Revolutionary Worker #919, Aug. 17, 1997 La Resistencia's Summer Border Project is a set of yearly tours which gives people the opportunity to see the border first hand and talk to people on both sides about the human cost of the increased militarization of the border. This year the Project was composed of various nationalities--Black, white, Asian, Latino--some live close to the border in San Diego, others in Watts and immigrant neighborhoods in L.A. The RW recently spoke with a participant in this summer's border project. This is their story:
As we drove across the border between the U.S. and Mexico, the differences between the two countries became more visible and deeply drawn than the wall which separates them. Early Friday morning, when we arrived in San Diego, people walked their dogs across the street in khaki shorts and Nike tennis shoes, lawns were mowed and sprinkled, and carpools of children were taken to school. But later that afternoon, as we crossed into Tijuana, we drove past women and their children begging in the streets with torn clothes and worn shoes and 7- and 8-year-olds ran up to cars and sold newspapers or candy.
In the late afternoon we visited a colonia in Tijuana where many maquiladora workers live. Their wooden shacks are built between two mountains with no running water, electricity, or sewage system. Many of the people who live in these colonias are originally from Mexico's rural areas. Large businesses and foreign investors are increasingly pushing people out of rural areas and more and more people are forced to travel north to Tijuana to find work. These people settle in the colonias surrounding the maquiladoras.
We spoke with a woman who has been jailed and threatened for organizing within the colonia to better the living conditions of the inhabitants and preventing the government from seizing the land where the colonia stands. The people of the colonia want to harvest large patches of land to help feed people within the colonia, but the government wants to take this land and allow foreign investors to construct more maquiladoras to better exploit more people.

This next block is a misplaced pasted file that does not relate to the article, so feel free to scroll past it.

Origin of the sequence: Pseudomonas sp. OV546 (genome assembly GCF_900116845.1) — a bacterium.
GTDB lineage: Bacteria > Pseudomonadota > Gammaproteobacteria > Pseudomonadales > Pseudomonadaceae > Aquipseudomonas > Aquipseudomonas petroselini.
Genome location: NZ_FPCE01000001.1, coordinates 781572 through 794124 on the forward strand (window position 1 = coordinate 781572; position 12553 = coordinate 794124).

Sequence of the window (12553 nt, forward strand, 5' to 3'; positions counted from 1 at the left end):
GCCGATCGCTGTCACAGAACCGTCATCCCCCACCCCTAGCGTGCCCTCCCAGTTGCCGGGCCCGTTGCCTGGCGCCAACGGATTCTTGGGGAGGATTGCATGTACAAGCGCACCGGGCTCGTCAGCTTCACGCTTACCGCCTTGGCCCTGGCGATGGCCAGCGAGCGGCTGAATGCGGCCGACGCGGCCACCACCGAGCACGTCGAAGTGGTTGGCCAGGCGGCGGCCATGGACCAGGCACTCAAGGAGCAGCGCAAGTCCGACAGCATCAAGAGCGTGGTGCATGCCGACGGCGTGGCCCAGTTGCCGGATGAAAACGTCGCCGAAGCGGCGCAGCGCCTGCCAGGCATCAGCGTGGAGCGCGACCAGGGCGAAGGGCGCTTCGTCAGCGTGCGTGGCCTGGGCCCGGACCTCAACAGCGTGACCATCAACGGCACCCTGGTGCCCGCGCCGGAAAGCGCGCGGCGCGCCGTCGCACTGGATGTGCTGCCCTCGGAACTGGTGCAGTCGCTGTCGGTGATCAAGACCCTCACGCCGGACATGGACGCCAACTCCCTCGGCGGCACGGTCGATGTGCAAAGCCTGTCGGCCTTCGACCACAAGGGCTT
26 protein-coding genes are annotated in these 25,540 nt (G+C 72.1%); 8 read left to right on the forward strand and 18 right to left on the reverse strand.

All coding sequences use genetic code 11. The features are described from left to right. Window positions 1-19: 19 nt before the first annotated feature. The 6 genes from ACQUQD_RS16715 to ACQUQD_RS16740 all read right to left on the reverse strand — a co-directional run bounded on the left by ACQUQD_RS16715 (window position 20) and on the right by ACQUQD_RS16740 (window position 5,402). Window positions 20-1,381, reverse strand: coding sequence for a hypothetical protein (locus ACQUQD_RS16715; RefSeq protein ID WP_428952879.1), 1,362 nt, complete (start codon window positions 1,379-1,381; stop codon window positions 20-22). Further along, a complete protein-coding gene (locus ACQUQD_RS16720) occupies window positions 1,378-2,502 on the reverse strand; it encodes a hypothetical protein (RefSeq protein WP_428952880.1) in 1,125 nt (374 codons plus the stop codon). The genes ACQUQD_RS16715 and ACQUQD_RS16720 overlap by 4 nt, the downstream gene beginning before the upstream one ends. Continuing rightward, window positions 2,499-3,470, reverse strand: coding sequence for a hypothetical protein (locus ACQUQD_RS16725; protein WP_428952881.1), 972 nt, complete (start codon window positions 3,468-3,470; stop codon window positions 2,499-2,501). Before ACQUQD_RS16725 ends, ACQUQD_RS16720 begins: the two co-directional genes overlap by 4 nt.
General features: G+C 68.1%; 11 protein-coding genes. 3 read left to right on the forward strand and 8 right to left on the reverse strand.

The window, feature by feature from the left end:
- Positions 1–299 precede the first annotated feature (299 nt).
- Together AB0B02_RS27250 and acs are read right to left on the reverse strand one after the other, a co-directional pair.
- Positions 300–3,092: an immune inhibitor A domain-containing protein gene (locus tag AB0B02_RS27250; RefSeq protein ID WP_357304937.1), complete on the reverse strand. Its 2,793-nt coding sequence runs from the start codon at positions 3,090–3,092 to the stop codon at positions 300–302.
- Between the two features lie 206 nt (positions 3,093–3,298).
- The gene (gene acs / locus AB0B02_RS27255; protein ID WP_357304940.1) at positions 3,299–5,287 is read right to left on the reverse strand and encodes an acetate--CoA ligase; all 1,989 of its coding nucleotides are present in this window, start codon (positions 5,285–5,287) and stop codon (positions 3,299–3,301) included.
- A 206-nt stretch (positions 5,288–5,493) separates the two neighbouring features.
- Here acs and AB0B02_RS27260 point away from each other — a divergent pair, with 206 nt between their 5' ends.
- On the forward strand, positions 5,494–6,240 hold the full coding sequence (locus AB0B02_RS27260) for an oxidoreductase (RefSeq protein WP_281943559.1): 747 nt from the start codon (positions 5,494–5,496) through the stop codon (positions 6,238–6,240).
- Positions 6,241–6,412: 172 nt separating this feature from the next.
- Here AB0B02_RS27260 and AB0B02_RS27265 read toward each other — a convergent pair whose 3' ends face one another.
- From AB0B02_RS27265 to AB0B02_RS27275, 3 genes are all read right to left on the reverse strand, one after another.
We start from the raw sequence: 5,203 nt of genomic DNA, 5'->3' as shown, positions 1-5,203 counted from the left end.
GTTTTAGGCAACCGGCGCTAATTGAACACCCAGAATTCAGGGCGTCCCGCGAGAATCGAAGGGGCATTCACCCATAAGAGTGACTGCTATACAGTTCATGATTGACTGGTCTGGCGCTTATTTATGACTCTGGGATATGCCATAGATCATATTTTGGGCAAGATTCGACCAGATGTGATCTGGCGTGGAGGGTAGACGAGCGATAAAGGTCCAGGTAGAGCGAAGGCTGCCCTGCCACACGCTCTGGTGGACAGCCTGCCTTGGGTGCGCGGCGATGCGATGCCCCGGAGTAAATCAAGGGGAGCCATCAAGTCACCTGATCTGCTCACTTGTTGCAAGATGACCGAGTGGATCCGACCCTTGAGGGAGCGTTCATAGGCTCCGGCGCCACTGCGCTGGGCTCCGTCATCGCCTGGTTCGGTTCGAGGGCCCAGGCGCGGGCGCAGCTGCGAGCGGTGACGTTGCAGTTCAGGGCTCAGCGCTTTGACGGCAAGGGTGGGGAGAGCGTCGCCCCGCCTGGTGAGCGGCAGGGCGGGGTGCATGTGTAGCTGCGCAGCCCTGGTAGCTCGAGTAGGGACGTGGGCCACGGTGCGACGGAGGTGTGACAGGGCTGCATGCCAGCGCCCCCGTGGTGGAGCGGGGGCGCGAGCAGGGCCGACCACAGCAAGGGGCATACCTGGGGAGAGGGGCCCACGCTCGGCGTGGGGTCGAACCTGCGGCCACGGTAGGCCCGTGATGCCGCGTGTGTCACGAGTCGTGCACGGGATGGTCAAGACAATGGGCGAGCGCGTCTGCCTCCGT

A small group of us spoke with a couple of men who work as machinists and produce metal parts at a maquiladora in the area. Enrique worked as a campesino in Guerrero and Jorge lived in Mexico City. Both traveled north to find work and help their families survive.
Enrique attempted to cross the border, but found it near to impossible to get past its militarization. Jorge has worked in California before. A few years ago he worked in a bakery in Bakersfield from 3:00 a.m. to 5:00 p.m. six days a week for $150 a week. He returned to Mexico and got a job as a machine operator in a maquiladora.
Things in Tijuana aren't much better, they work under crowded and deteriorated conditions. They get one bathroom break, if they need to go more than that they must ask a supervisor's permission. All 100 workers drink out of the same cup from the same gallon of dirty water, and wages are between $30 and $50 a week.
The increased militarization of the border and the construction of a Berlin-style wall has made crossing the border much more difficult and deadly. People aren't being discouraged from crossing--people's living conditions in Mexico are worsening and the cost of living is more expensive--people are looking for different routes. More people are now crossing east of Tijuana, across the hills where temperatures are extreme--they swell over 100 degrees or go below freezing.
In the 1970s, 60,000 to 80,000 people lived in Tijuana. With the construction of industry and an explosion of migration into the U.S., the number of people living in Tijuana is unknown, but it's estimated to be above 3 million. La Casa del Migrante in Tijuana has sheltered and fed well over 100,000 migrants in the past 10 years. Many of the people in the shelter worked in the U.S. but were deported. Others have moved to Tijuana in search of work in the factories.
A man from Acapulco told us how difficult it was to support his family working as a fisherman. It is the hardest to get by during the rainy season, when tourism is down. No one wants to buy seafood--it either rots or the prices are driven down so low that it's impossible to make enough money to survive. He plans to cross to the U.S. and make some money to send back home to his family. He says he doesn't know how he'll cross since he hears it's like walking through hell, but he has no choice.
People pulled together a cultural event at the Casa del Migrante where several dozen people living in the shelter and people from the Border Project filled a room with music and poetry.
As we were leaving the shelter, a young man who sang and played the guitar at the event approached me and introduced himself. He asked where all of us were from. I told him we were mostly high-school and college students from L.A. and San Diego who wanted to learn from their experiences crossing the border, working in the maquiladoras, etc., so that we could tell everyone about what we saw and heard. He brightened up as I told him this and shared his experience with us.